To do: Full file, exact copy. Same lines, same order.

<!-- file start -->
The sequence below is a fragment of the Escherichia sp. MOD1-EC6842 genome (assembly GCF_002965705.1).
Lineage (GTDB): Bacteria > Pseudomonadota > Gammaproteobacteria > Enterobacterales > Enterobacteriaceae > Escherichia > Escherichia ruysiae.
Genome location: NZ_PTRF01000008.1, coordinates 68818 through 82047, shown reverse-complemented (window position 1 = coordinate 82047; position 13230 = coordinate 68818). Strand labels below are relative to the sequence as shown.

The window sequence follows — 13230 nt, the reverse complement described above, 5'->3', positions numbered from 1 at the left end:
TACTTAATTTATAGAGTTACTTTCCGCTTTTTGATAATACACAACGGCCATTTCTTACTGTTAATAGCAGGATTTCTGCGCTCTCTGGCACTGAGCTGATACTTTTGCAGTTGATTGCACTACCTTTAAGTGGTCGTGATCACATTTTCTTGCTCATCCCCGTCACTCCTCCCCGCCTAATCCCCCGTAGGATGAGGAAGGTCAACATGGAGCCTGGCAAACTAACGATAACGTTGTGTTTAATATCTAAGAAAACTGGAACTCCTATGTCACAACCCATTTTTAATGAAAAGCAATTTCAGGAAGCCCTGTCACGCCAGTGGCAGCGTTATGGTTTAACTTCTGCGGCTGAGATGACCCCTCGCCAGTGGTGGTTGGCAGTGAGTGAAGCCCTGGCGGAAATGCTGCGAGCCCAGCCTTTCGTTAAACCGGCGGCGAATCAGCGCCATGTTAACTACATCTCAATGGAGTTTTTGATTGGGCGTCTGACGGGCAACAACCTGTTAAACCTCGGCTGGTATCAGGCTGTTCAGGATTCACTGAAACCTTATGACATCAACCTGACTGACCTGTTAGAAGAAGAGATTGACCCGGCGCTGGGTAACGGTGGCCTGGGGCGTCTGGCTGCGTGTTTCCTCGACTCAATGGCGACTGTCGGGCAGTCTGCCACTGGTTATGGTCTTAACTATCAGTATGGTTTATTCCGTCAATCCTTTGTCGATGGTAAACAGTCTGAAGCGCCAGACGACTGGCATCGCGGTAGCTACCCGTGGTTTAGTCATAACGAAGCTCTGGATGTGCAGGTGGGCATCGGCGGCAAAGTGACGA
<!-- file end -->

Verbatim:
The sequence below is a fragment of the Escherichia sp. MOD1-EC6842 genome (assembly GCF_002965705.1).
Lineage (GTDB): Bacteria > Pseudomonadota > Gammaproteobacteria > Enterobacterales > Enterobacteriaceae > Escherichia > Escherichia ruysiae.
Genome location: NZ_PTRF01000008.1, coordinates 68818 through 82047, shown reverse-complemented (window position 1 = coordinate 82047; position 13230 = coordinate 68818). Strand labels below are relative to the sequence as shown.

The window sequence follows — 13230 nt, the reverse complement described above, 5'->3', positions numbered from 1 at the left end:
TACTTAATTTATAGAGTTACTTTCCGCTTTTTGATAATACACAACGGCCATTTCTTACTGTTAATAGCAGGATTTCTGCGCTCTCTGGCACTGAGCTGATACTTTTGCAGTTGATTGCACTACCTTTAAGTGGTCGTGATCACATTTTCTTGCTCATCCCCGTCACTCCTCCCCGCCTAATCCCCCGTAGGATGAGGAAGGTCAACATGGAGCCTGGCAAACTAACGATAACGTTGTGTTTAATATCTAAGAAAACTGGAACTCCTATGTCACAACCCATTTTTAATGAAAAGCAATTTCAGGAAGCCCTGTCACGCCAGTGGCAGCGTTATGGTTTAACTTCTGCGGCTGAGATGACCCCTCGCCAGTGGTGGTTGGCAGTGAGTGAAGCCCTGGCGGAAATGCTGCGAGCCCAGCCTTTCGTTAAACCGGCGGCGAATCAGCGCCATGTTAACTACATCTCAATGGAGTTTTTGATTGGGCGTCTGACGGGCAACAACCTGTTAAACCTCGGCTGGTATCAGGCTGTTCAGGATTCACTGAAACCTTATGACATCAACCTGACTGACCTGTTAGAAGAAGAGATTGACCCGGCGCTGGGTAACGGTGGCCTGGGGCGTCTGGCTGCGTGTTTCCTCGACTCAATGGCGACTGTCGGGCAGTCTGCCACTGGTTATGGTCTTAACTATCAGTATGGTTTATTCCGTCAATCCTTTGTCGATGGTAAACAGTCTGAAGCGCCAGACGACTGGCATCGCGGTAGCTACCCGTGGTTTAGTCATAACGAAGCTCTGGATGTGCAGGTGGGCATCGGCGGCAAAGTGACGA